James W. Herndon, Ph.D.
Chemistry & Biochemistry room 295
Our research focuses on the development of new reagents for the synthesis of structurally complex and medicinally important compounds. A continuing goal is to develop simple reaction processes that convert simple molecules into structurally complex molecules in an efficient and reliable fashion. Current projects targets include new syntheses of steroids, isoquinoline anticancer agents, etoposide anticancer agents, and synthetic nucleosides that are potential antiviral agents.
Peter Houde, Ph.D.
My interests lie in the very broad areas of the evolutionary biology of birds, and of other vertebrates to a lesser degree. My research covers several areas. (1) Phylogeny reconstruction -the genealogical relationships of organisms to one another. I concentrate on deciphering interfamilial and interordinal relationships. (2) Biogeography -the correlation of patterns of phyletic divergence and the origins of new taxa to the geographic distribution of species and the formation of geophysical barriers through time. (3) Macroevolution – the plasticity and polarity of morphological evolution within lineages. This is best understood by exploring pattern in the distribution of morphological characters that are superimposed onto a phylogenetic “tree” inferred independently from molecular genetic analysis. (4) Evolutionary rate – how rates of genetic and morphological evolution differ within and between taxa. I address these diverse problems through the combined study of fossil vertebrates, comparative anatomy (particularly osteology), DNA sequencing, and DNA hybridization.
Kevin Houston, Ph.D.
Chemistry & Biochemistry room 371
The research efforts in Dr. Houston’s laboratory involve investigations regarding the molecular function of ovarian hormones such as estrogen in cancers and tumors (e.g. breast cancer, uterine leiomyoma). Uterine leiomyomas are very common benign tumors that occur in most premenopausal women. These lesions are symptomatic in approximately 25% of affected women and require surgery for treatment. The long-term goal of the research in my laboratory is to identify molecular therapeutic approaches to treat uterine leiomyoma and other ovarian hormone dependent lesions. To this end, Dr. Houston uses uterine leiomyoma cells and tissues derived from the Eker rat model of uterine leiomyoma in combination with biochemical and molecular biology techniques to determine the mechanisms of ovarian hormone action in this tumor type. Specifically, his research group is interesting in understanding the role of GPR30, a recently identified, non-nuclear estrogen receptor, in the development and growth of uterine leiomyoma.
Michael D. Johnson, Ph.D.
Chemistry & Biochemistry room 288A
Dr. Johnson’s research has two major thrusts. One involves the mechanistic investigations into the reactivity and complexation of the ferrate ion, FeO42-, where iron exists in the +6 oxidation state. His other research interest focuses on the chemical remediation of organics and heavy metals in aqueous media.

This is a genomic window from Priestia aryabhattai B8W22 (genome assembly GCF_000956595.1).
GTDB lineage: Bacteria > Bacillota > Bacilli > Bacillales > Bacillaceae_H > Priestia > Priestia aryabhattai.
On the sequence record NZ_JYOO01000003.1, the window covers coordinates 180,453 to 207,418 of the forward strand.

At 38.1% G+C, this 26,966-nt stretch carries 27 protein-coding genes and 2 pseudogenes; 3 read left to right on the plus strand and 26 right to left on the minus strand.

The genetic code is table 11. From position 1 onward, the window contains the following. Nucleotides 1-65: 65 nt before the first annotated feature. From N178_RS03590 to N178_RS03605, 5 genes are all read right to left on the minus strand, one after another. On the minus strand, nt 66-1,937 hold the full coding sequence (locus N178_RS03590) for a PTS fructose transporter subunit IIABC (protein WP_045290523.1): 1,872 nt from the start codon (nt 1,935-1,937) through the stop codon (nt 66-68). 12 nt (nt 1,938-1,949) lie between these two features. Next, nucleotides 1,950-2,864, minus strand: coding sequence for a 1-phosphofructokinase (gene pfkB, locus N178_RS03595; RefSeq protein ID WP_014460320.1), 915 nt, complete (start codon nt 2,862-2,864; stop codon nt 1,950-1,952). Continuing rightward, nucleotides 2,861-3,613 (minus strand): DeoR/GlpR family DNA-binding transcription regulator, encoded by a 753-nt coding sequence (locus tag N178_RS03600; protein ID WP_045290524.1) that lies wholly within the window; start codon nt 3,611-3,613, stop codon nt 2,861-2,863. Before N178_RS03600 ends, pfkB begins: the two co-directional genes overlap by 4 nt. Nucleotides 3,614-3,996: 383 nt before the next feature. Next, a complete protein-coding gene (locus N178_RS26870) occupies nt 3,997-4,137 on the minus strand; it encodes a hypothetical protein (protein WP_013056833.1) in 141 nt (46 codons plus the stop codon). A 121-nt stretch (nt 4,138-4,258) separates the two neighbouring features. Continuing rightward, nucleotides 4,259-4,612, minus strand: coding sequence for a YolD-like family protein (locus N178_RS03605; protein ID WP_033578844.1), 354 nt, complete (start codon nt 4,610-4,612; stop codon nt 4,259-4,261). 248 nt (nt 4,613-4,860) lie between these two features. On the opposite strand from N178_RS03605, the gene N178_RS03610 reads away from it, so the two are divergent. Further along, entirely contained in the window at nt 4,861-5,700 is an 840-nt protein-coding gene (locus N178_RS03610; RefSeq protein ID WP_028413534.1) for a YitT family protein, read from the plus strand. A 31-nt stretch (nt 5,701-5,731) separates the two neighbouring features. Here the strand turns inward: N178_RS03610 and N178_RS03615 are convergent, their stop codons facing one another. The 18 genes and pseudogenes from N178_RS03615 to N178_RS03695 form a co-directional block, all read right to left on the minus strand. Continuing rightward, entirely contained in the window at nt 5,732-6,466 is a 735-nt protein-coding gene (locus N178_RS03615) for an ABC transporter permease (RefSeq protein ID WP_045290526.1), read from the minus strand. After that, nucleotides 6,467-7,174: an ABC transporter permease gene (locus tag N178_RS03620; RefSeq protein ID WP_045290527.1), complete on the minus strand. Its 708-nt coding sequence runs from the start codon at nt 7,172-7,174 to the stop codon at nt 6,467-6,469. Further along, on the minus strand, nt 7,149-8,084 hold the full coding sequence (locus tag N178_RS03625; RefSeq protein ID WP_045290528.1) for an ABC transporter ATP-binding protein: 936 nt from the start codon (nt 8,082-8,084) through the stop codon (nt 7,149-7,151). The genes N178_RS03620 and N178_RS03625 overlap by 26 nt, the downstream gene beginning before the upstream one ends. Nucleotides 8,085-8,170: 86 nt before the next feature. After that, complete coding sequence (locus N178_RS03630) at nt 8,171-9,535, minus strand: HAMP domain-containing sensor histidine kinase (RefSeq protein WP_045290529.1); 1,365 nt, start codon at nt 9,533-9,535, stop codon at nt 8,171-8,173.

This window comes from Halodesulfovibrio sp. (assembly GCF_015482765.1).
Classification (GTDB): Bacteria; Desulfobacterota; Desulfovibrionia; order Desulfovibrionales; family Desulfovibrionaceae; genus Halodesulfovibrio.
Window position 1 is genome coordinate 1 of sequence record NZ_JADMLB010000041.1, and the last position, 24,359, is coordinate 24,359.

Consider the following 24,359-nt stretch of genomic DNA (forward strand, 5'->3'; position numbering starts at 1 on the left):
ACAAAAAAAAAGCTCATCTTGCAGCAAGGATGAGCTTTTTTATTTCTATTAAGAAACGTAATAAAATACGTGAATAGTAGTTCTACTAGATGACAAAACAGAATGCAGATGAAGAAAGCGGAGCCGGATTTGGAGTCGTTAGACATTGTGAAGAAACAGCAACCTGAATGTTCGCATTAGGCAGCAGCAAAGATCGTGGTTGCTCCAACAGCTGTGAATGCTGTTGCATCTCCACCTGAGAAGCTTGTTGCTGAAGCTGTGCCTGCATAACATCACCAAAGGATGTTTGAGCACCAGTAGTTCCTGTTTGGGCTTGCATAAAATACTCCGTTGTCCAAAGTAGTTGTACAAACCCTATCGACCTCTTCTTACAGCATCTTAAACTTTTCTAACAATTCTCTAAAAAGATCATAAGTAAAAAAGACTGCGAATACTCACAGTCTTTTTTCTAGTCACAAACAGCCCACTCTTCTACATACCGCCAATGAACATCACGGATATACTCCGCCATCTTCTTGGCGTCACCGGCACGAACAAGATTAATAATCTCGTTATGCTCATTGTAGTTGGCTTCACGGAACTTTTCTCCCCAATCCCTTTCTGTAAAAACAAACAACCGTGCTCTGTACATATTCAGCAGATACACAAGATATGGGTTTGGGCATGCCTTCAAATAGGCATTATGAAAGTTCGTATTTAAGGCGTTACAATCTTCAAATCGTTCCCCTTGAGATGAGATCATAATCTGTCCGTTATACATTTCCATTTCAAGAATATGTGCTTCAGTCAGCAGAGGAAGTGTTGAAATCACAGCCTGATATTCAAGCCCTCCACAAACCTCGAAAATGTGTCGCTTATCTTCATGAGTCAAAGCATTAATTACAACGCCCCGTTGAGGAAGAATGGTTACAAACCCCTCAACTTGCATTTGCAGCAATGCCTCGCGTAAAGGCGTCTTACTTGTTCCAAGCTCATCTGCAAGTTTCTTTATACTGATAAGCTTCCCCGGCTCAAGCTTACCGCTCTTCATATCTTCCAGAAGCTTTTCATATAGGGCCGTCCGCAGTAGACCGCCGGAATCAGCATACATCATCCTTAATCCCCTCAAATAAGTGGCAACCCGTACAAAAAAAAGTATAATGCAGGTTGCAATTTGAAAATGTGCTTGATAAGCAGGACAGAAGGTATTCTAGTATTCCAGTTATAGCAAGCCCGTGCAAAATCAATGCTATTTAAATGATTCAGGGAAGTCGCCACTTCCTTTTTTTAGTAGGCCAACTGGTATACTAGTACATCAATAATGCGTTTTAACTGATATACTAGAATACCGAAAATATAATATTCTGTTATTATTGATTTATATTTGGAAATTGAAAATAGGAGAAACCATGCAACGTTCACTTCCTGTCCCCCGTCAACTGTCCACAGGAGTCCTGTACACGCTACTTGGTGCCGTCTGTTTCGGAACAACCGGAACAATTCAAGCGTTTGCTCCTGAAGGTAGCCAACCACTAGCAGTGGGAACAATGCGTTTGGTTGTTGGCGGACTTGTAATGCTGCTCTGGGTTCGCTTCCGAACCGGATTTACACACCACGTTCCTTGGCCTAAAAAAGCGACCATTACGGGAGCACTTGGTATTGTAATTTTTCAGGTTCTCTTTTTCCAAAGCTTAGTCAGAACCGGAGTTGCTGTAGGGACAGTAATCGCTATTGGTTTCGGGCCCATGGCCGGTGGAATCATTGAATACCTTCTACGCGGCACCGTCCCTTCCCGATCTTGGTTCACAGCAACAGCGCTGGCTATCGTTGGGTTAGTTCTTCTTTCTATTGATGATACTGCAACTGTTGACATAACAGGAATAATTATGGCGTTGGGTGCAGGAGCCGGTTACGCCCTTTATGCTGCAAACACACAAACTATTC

Shanna Ivey , Ph.D.
Animal & Range Sciences
Dr. Ivey’s role is related to Objective 5 of the proposal dealing with the development of valuable coproducts. The Department of Animal and Range Science will play a key role in evaluating the commercial value of algal biomass; the economic value of this high-protein algal biomass is compelling and because it can be developed quickly it will be an early coproduct and accelerate creation of this industry. From the start of the proposal process she has represented NMSU on the co-products team and will continue to do so in the future. Specifically, Dr. Ivey will supervise and guide the research conducted at NMSU dealing with coproduct utilization by ruminants. In this role she will work with collaborators Clint Lst and Sergio Soto to carry out the objectives for this area of research as outlined in the project proposal. She will be in charge of the administration of the grant funds in her department. Additionally, two graduate students will be advised (1 in the rumen microbiology laboratory and 1 in the ruminant nutrition group) during the course of the research.
Clint Loest , Ph.D.
Animal & Range Sciences
My research program focuses on optimizing nutrient utilization by livestock in an effort to improve production and health while reducing nutrient excretion (waste) and its impact on environmental pollution. Whole farm nutrient balance and recycling, and optimization of the efficiency of nutrient utilization are approaches to optimize production efficiency and to address the needs for more environmental friendly animal feeding operations. My research goals are to enhance the nutrient utilization by the animal by evaluating and developing feeding programs that better meet the animal’s requirements, evaluating the ideal nutrient composition concept, and improving digestibility, bioavailability, and metabolism of nutrients through nutritional and management strategies. Specific research activities include the evaluation of mechanisms controlling nutrient utilization (digestion and absorption) and metabolism, and their biological regulation in the whole animal. One major area of research is to investigate the ideal amino acid patterns for cattle and factors (e.g. energy source) that affect the efficiency with which each amino acid is used for production purposes.
Shelley Lusetti , Ph.D.